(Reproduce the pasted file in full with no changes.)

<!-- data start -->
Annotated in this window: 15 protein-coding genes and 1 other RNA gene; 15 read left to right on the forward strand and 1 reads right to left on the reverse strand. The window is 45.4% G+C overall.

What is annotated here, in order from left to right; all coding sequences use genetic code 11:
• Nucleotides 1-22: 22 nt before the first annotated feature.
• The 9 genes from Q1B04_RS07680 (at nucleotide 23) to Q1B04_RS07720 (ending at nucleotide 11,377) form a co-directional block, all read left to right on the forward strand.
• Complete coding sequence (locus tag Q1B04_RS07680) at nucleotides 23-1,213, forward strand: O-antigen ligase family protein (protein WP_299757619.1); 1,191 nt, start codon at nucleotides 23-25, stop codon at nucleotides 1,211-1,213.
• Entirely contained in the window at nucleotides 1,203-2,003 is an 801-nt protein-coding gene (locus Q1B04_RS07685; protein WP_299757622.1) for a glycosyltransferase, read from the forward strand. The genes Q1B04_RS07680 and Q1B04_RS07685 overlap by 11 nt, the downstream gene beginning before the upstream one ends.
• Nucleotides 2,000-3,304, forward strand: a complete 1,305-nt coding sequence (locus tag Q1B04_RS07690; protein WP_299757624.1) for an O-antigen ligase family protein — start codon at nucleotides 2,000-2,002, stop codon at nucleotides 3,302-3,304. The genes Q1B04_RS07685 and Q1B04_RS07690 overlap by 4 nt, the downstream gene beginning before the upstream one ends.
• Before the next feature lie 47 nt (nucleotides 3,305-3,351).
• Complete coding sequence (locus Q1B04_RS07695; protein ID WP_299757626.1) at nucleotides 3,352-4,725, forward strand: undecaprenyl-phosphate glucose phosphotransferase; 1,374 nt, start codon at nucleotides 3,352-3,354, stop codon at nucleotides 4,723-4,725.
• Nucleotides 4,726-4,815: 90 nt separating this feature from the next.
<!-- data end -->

Annotated in this window: 15 protein-coding genes and 1 other RNA gene; 15 read left to right on the forward strand and 1 reads right to left on the reverse strand. The window is 45.4% G+C overall.

What is annotated here, in order from left to right; all coding sequences use genetic code 11:
• Nucleotides 1-22: 22 nt before the first annotated feature.
• The 9 genes from Q1B04_RS07680 (at nucleotide 23) to Q1B04_RS07720 (ending at nucleotide 11,377) form a co-directional block, all read left to right on the forward strand.
• Complete coding sequence (locus tag Q1B04_RS07680) at nucleotides 23-1,213, forward strand: O-antigen ligase family protein (protein WP_299757619.1); 1,191 nt, start codon at nucleotides 23-25, stop codon at nucleotides 1,211-1,213.
• Entirely contained in the window at nucleotides 1,203-2,003 is an 801-nt protein-coding gene (locus Q1B04_RS07685; protein WP_299757622.1) for a glycosyltransferase, read from the forward strand. The genes Q1B04_RS07680 and Q1B04_RS07685 overlap by 11 nt, the downstream gene beginning before the upstream one ends.
• Nucleotides 2,000-3,304, forward strand: a complete 1,305-nt coding sequence (locus tag Q1B04_RS07690; protein WP_299757624.1) for an O-antigen ligase family protein — start codon at nucleotides 2,000-2,002, stop codon at nucleotides 3,302-3,304. The genes Q1B04_RS07685 and Q1B04_RS07690 overlap by 4 nt, the downstream gene beginning before the upstream one ends.
• Before the next feature lie 47 nt (nucleotides 3,305-3,351).
• Complete coding sequence (locus Q1B04_RS07695; protein ID WP_299757626.1) at nucleotides 3,352-4,725, forward strand: undecaprenyl-phosphate glucose phosphotransferase; 1,374 nt, start codon at nucleotides 3,352-3,354, stop codon at nucleotides 4,723-4,725.
• Nucleotides 4,726-4,815: 90 nt separating this feature from the next.